Sometimes a little project works out so well I feel a real buzz of pride. It doesn't happen all that often, I can easily get caught up in the comparison game and find my work lacking when it stands next to what I had pictured in my mind or the outstanding work of others. But this week while making a real effort to churn through a few of the things on my to do list in preparation for a big upcoming milestone of mine (hello middle age!) I finally finished the baby blanket. A little bit about how it began. My friend the communist is about to become a parent. I have planned a number of baby projects for his about to be youngster but everything has gone wrong with them from materials supply to seasonal requirements to gender considerations. I was hitting dead ends and the clock was ticking on arrival time.
Quite some time ago I was bequeathed a hand knit jumper made from undyed wool my sister in law's mother had spun. It had a lovely lustre and was actually plenty big enough for me (miracle!), though the sleeves did come down to my knees (clearly it wasn't made for a short fat girl but rather a very large and tall man) and the drop shoulder box shape was not exactly flattering. For ages I contemplated dying it. Then trying to alter it. Then at last I decided to frog it. I just couldn't go past the divine wool and what with my dying obsession, well, it was a marriage made in heaven. first I unpicked it all which was not an inconsiderable job. Next I started to unravel the sleeves which was a total bitch of a job. The wool is a bit fuzzy and slubby and caught ever 5 stitches and kept breaking. As I was pulling and swearing and untangling Amy (who was sitting beside me) complained of being cold and pulled the as yet not unravelled back over her knees. The moment she snuggled down it was all too obvious how I could make use of the beautiful work that had already been put into the jumper but give it my own spin too and make sure it would get the visibility and use the gorgeous fibre deserved. So I finished frogging the sleeves and skeined out the balls I'd made and Amy and I dyed it in stunning shades of red (as befits the son of a communist). Next I picked up all the stitches on three sides of the back, leaving the bottom rib band as the blanket's top edge, and knit a mitred gartered stitch border. Lastly I embroidered a little Ee on the bottom for the intended recipient and posted it off to a far away place where it is cold.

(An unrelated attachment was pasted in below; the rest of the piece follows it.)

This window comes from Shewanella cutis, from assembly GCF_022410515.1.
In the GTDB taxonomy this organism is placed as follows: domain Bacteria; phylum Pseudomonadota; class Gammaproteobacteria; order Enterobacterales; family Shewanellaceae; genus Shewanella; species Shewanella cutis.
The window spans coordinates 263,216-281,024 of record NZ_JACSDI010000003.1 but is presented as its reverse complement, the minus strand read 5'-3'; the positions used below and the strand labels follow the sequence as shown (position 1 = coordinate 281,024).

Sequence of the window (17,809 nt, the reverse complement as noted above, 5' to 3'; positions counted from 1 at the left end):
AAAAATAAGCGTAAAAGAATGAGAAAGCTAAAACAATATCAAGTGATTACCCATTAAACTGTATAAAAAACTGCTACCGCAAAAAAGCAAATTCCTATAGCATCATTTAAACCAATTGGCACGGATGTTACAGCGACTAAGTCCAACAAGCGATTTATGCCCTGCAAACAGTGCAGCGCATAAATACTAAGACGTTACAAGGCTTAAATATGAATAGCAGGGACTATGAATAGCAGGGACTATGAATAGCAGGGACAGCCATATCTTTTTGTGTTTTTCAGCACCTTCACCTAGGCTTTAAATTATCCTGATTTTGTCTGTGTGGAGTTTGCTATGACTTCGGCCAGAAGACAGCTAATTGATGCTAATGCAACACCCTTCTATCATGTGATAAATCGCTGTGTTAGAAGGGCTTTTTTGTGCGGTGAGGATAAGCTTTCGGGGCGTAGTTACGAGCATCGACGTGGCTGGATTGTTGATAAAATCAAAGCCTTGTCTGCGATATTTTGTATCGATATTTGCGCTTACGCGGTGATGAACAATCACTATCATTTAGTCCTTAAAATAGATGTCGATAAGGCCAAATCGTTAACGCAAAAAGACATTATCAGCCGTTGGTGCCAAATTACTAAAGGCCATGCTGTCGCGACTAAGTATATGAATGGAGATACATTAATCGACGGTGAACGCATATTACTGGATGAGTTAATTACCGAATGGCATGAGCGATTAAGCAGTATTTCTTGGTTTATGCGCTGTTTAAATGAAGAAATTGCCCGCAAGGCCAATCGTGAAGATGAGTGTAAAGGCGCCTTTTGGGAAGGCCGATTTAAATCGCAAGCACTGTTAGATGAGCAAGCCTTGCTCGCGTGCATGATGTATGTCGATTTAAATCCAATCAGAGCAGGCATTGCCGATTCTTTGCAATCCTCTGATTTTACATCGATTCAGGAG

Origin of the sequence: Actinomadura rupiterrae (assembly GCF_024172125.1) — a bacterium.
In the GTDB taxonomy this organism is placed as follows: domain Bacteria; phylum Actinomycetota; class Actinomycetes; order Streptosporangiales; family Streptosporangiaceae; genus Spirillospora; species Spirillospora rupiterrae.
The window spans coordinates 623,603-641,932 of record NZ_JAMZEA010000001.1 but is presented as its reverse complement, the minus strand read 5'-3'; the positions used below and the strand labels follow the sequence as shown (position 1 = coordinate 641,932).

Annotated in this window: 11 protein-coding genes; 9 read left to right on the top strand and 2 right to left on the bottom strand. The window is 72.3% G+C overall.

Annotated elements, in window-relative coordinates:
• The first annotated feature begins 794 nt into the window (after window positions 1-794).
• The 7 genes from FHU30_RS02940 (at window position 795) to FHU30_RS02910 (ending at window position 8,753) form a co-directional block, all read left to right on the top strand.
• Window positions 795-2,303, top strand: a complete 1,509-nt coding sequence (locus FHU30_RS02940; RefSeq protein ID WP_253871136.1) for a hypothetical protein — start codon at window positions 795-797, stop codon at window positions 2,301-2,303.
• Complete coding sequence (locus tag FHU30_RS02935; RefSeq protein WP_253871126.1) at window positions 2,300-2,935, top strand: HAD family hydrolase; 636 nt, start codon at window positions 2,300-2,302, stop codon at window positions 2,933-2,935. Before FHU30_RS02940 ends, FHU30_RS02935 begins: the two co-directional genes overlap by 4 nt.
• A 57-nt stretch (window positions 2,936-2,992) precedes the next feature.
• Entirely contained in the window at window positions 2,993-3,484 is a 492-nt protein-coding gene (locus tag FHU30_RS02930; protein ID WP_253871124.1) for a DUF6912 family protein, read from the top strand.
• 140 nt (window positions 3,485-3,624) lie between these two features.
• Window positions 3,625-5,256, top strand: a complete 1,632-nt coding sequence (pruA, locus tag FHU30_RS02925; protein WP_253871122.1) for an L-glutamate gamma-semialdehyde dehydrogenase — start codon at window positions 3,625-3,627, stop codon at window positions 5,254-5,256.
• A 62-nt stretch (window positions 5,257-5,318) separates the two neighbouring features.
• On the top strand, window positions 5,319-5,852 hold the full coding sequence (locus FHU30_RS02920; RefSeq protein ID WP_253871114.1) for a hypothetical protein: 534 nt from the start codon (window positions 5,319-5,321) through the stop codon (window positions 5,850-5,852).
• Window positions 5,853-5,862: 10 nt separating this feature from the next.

This project is, to my mind, darn near perfect and one of the very few I have had real trouble parting with. I have no need for a baby blanket, and if I did I would always pull out of the cupboard the snuggly alpaca cable my mum made for Wil. But nonetheless. I want to have it around to stroke and look at.
And such success has been most timely. It has been a week in which I have had cause for much self-reflection, not all of it in a good way. A long standing stressful situation came to a (for me) dramatic and abrupt end and it has really given me pause for thought. There have been a couple of times in my life when I have stayed in a situation long beyond when I instinctively knew nothing good was coming from it, but still I persisted. And every time I have ended up doing things I'm not proud of. I've lost perspective, become frustrated, behaved badly.
We've been re-watching our DVD collection of West Wing and in light of recent events I have acutely felt the trade offs that get made in the political cut and thrust. I've always felt that injuries inflicted and hurts received were an inevitable part of not just big P politics, but in all realms where people come together and do big and messy work. Crosses to bear or something. But something in how I regard this kind of work has shifted this last week. I think it is no accident of circumstance that I am not Josh Lyman or CJ Craig and right now I feel immensely glad of that.
So it's nice to stand back and admire a spot of knitting and feel like I've got some things right.